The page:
When Liberians go to the polls on October 10, they will see more women on the ballots. That is, if 138 “women’s leadership boot camp” graduates have anything to say about it.
Although in 2005 Liberians elected Africa’s first woman head of state, President Ellen Johnson Sirleaf, women continue to be underrepresented as voters, political party leaders and activists, and elected officials. Less than 10 percent of Liberia’s legislators are women, and nearly 10 percent fewer women than men were registered to vote in the last election.
In 2017, these 138 Liberian women are determined to close that gap.
The boot camp, held from January 30 - February 3, 2017, was just the first stage of “Getting Ready to Lead” (GRTL), a women’s leadership program to train and mentor women with ambition to be more involved in politics.
Before even arriving at the boot camp, the women underwent a rigorous application process. NDI received nearly 300 applications from aspiring political leaders. After conducting over 200 interviews, NDI narrowed the field to 146 participants. The GRTL class comes from all 15 counties in Liberia and includes accountants, lawyers, civil society activists, health professionals, a geologist, farmers, students, teachers, social workers, pastors, journalists and business women. Some are experienced politicians, while others are barely old enough to vote. Eighty-six -- well over half of the women -- plan to run for elected office in 2017.
The boot camp introduced the women participants to the skills and strategies needed to navigate politics as voters, policy activists, campaign workers and political candidates. Mimicking the fast-paced, high intensity of a political campaign, the boot camp cycled participants through panels, exercises, role plays and group work sessions. The women learned critical political and leadership skills including clear communication, crafting a personal message and brand, building a political base, effective fundraising strategies, campaign management and knowledge about Liberian electoral law.
The women also received invaluable counsel from Honorable Hanna Tetteh, Ghana’s first female foreign minister. She spoke of her experiences as a female candidate for parliament and how she maintained her confidence while receiving attacks from the media as well as members of her own party.
She told participants, the one piece of advice she wished she had received before launching her campaign is “never take no for an answer.”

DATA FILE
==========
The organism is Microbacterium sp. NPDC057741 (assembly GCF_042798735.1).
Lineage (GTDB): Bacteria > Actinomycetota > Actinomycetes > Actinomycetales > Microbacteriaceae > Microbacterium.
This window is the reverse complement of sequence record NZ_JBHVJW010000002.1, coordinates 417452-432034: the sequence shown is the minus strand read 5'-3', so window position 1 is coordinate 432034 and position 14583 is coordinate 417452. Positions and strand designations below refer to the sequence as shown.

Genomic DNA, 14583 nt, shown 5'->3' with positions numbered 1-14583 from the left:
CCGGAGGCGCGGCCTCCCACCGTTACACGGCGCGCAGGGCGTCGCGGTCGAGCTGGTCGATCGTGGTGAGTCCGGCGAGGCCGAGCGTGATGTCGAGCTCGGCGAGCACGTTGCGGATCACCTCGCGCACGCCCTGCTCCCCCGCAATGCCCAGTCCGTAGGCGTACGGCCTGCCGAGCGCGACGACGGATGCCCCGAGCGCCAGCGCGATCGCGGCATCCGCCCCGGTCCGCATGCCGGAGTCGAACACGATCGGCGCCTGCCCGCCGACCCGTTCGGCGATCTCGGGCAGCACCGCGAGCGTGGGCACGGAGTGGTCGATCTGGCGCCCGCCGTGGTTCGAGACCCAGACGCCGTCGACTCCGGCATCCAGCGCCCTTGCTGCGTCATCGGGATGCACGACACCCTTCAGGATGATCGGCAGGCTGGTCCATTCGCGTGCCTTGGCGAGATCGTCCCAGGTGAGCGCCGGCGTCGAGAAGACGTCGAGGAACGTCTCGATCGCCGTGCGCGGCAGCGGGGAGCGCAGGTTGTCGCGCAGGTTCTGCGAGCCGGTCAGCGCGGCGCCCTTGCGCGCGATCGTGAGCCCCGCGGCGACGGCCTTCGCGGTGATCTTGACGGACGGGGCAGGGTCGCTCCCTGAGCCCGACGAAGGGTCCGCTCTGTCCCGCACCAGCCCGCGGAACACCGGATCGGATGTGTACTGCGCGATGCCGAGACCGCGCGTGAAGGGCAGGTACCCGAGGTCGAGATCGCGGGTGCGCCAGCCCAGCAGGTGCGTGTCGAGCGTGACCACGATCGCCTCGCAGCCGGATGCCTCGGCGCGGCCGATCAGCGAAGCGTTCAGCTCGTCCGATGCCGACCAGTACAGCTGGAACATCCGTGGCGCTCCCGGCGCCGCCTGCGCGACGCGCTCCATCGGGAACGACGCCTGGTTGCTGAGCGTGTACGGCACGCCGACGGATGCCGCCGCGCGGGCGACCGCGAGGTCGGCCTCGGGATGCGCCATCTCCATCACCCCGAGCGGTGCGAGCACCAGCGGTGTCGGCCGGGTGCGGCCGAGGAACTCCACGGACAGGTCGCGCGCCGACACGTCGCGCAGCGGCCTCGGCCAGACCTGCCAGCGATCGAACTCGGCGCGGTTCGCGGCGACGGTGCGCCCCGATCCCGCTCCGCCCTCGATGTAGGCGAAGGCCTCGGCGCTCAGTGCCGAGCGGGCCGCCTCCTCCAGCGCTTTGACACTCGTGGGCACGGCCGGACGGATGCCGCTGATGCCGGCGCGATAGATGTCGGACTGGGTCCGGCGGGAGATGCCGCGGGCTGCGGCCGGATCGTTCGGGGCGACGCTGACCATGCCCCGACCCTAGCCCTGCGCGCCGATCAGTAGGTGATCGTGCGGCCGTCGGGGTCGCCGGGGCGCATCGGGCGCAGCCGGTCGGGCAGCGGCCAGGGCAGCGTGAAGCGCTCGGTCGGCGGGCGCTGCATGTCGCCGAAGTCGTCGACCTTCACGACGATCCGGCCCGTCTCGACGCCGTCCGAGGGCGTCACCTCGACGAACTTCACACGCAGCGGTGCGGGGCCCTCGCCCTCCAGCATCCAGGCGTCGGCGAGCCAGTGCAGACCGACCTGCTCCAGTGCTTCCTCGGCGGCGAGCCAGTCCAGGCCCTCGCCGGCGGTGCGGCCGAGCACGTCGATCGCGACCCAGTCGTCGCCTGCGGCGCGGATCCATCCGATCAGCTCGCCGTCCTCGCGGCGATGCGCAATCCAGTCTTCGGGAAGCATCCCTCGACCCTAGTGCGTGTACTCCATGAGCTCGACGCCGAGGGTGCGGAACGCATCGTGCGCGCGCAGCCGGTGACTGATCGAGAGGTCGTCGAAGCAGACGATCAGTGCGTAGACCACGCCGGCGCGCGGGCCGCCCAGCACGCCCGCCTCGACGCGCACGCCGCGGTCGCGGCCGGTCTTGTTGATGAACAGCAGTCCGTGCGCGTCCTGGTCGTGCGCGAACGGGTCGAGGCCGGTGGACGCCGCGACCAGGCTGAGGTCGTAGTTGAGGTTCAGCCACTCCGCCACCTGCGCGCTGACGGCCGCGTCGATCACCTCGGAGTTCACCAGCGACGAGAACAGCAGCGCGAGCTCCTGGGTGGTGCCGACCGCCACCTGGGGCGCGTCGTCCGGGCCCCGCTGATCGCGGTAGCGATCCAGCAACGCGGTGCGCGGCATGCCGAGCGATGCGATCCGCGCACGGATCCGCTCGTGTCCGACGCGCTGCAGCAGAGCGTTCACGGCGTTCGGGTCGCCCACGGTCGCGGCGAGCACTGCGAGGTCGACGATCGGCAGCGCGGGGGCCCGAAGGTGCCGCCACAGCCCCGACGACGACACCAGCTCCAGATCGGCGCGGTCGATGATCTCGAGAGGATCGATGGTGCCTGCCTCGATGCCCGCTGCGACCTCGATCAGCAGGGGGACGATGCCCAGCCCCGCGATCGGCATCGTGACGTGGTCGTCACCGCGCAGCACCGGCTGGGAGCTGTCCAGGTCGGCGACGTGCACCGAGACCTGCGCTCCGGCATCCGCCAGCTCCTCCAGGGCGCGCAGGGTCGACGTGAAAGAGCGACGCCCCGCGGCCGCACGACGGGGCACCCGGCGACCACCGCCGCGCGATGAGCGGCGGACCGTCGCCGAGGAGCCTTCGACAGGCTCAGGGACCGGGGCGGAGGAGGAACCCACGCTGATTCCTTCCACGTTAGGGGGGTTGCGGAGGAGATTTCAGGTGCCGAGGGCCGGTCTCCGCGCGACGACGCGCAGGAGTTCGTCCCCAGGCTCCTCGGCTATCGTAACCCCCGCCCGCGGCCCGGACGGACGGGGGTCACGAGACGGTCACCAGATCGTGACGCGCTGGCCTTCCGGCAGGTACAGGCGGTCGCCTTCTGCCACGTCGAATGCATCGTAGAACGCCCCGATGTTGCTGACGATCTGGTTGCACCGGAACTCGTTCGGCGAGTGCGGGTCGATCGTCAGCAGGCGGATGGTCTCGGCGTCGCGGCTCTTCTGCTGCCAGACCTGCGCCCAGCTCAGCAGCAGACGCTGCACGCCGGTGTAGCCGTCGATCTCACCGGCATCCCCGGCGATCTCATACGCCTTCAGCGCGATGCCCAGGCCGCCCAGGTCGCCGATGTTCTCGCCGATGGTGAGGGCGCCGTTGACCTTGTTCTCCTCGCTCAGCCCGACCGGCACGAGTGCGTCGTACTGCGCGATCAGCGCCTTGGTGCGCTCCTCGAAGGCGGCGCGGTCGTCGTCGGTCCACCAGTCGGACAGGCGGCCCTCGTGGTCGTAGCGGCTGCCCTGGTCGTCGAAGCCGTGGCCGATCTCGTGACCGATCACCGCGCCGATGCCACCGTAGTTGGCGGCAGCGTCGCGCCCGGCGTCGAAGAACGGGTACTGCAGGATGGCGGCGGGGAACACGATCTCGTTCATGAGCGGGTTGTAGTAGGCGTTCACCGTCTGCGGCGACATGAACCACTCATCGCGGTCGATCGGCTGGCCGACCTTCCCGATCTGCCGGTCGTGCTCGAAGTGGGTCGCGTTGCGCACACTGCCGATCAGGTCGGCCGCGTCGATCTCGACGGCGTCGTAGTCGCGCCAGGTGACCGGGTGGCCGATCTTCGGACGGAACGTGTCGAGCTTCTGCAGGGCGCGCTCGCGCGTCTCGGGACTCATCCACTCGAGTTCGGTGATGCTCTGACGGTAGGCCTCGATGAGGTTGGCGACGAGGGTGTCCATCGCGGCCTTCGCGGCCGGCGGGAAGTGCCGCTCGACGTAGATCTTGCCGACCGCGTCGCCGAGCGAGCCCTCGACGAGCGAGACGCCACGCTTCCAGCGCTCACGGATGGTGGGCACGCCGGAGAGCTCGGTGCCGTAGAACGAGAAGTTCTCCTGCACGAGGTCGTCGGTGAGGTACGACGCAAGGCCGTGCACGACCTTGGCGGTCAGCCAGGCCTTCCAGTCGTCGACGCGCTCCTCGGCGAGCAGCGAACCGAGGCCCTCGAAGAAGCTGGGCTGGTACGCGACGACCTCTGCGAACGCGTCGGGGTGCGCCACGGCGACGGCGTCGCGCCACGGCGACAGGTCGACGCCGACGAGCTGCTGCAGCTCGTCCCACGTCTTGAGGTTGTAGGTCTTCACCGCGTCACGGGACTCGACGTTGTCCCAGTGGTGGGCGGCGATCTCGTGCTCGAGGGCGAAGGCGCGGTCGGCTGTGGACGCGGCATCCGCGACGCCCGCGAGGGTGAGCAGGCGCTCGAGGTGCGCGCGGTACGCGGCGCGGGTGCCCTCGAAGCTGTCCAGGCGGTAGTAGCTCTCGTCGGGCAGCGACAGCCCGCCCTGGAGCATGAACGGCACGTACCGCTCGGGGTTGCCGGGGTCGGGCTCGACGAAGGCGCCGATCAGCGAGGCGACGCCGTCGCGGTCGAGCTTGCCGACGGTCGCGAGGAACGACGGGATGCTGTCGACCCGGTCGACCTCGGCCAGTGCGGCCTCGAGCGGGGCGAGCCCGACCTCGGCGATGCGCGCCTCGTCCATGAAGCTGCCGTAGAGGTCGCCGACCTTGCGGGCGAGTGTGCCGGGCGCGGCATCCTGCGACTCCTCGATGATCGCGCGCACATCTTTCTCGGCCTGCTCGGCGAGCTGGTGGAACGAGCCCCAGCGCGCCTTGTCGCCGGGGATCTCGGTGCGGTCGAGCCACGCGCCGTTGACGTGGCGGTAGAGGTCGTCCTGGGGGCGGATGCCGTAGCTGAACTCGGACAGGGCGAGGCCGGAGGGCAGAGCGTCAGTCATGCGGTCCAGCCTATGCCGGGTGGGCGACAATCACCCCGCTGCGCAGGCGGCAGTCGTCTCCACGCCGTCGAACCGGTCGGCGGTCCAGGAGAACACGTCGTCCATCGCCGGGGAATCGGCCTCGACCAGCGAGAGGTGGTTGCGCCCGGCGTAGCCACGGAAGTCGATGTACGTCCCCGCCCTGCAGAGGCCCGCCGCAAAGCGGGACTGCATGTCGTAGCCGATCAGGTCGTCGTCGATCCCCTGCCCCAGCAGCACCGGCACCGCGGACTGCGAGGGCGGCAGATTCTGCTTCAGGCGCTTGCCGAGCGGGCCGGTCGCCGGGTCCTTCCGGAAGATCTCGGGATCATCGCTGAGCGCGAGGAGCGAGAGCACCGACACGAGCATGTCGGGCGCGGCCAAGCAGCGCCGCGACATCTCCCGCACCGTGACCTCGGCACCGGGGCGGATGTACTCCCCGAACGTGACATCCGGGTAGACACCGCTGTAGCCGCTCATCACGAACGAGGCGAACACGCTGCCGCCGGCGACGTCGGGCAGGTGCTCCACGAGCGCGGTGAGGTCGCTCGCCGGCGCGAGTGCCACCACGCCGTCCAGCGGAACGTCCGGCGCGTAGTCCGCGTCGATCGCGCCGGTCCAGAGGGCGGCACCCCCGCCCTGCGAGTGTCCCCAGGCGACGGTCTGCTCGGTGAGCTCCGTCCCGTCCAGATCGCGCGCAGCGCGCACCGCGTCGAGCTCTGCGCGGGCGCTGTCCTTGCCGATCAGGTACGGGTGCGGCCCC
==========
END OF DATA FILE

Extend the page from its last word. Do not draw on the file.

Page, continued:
The women also participated in a series of evening networking events that NDI coordinated with the U.S., Swedish and Economic Community of West African States (ECOWAS) embassies. Armed with blank contact sheets to fill and a campaign pitch to deliver, the women honed their networking skills and made connections with prominent Liberians. “I met new people who I can look up to in the future for advice and inspiration,” said one participant about the networking events.
Another woman from rural Nimba County stated that the boot camp was one of the first times she truly got to know women from Liberia’s capital, Monrovia. Many participants made friendships with women from all over the country, overcoming traditional geographic divides.
Even before the workshop ended, the women were already taking steps to connect with one another and plan for the future. Ten of the younger participants took the stage and offered to work as campaign managers for women running for office. After learning how important it was to ensure that members of their constituencies registered to vote during the nation’s registration exercise -- ongoing from February 1 - March 7 -- women used every break to make a flurry of calls to friends, family and supporters to mobilize efforts to get potential voters to the registrations centers.
While the boot camp provided the women with the foundational skills and knowledge needed to participate in a campaign, “Getting Ready to Lead” is just the beginning. Of the 146 total participants, 138 completed the boot camp and will have the opportunity to participate in a series of advanced trainings and mentoring sessions throughout their leadership journey in this election year.
At a boisterous graduation ceremony, the 138 graduates received embossed certificates and a signature “Getting Ready to Lead” graduate lapel pin. For some of the women, it was the first time they had ever received a certificate celebrating their achievements. U.S. Ambassador Christine Elder captured the women’s “can-do” spirit in her closing remarks. “The women of Liberia have incredible grit. Your persistence in pursuing equality, education, leadership and peace has changed this country and will continue to change it in 2017 and beyond.”
With presidential and legislative elections taking place on October 10, 2017, these Liberian women are ready to make a lasting impact on their country’s future. In fact, they’ve already started to.
The National Democratic Institute (NDI) is implementing GRTL as part of the Liberian Elections and Political Transitions program funded by the United States Agency for International Development.